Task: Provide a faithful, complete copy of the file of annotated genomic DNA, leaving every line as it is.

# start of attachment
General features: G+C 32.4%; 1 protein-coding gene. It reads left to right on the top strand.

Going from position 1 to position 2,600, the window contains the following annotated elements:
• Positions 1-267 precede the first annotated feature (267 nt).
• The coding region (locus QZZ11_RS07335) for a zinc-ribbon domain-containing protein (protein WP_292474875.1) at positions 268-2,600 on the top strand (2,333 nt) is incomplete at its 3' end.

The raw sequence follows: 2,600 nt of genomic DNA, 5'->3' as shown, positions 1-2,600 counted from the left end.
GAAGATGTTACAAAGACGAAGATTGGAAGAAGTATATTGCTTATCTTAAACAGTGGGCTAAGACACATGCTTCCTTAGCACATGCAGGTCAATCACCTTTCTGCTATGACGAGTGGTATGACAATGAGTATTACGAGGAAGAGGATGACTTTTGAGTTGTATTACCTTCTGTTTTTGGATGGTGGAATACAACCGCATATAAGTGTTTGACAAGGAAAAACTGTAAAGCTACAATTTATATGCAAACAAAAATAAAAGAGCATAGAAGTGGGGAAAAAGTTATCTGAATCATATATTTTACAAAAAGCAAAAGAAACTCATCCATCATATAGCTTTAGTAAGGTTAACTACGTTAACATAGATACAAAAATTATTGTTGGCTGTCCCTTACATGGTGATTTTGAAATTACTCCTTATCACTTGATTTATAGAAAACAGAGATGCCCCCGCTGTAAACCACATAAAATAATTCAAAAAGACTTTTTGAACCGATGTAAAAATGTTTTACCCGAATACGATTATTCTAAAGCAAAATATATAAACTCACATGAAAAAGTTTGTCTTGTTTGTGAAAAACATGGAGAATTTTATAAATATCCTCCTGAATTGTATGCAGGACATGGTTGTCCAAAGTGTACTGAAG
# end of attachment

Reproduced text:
General features: G+C 32.4%; 1 protein-coding gene. It reads left to right on the top strand.

Going from position 1 to position 2,600, the window contains the following annotated elements:
• Positions 1-267 precede the first annotated feature (267 nt).
• The coding region (locus QZZ11_RS07335) for a zinc-ribbon domain-containing protein (protein WP_292474875.1) at positions 268-2,600 on the top strand (2,333 nt) is incomplete at its 3' end.

The raw sequence follows: 2,600 nt of genomic DNA, 5'->3' as shown, positions 1-2,600 counted from the left end.
GAAGATGTTACAAAGACGAAGATTGGAAGAAGTATATTGCTTATCTTAAACAGTGGGCTAAGACACATGCTTCCTTAGCACATGCAGGTCAATCACCTTTCTGCTATGACGAGTGGTATGACAATGAGTATTACGAGGAAGAGGATGACTTTTGAGTTGTATTACCTTCTGTTTTTGGATGGTGGAATACAACCGCATATAAGTGTTTGACAAGGAAAAACTGTAAAGCTACAATTTATATGCAAACAAAAATAAAAGAGCATAGAAGTGGGGAAAAAGTTATCTGAATCATATATTTTACAAAAAGCAAAAGAAACTCATCCATCATATAGCTTTAGTAAGGTTAACTACGTTAACATAGATACAAAAATTATTGTTGGCTGTCCCTTACATGGTGATTTTGAAATTACTCCTTATCACTTGATTTATAGAAAACAGAGATGCCCCCGCTGTAAACCACATAAAATAATTCAAAAAGACTTTTTGAACCGATGTAAAAATGTTTTACCCGAATACGATTATTCTAAAGCAAAATATATAAACTCACATGAAAAAGTTTGTCTTGTTTGTGAAAAACATGGAGAATTTTATAAATATCCTCCTGAATTGTATGCAGGACATGGTTGTCCAAAGTGTACTGAAG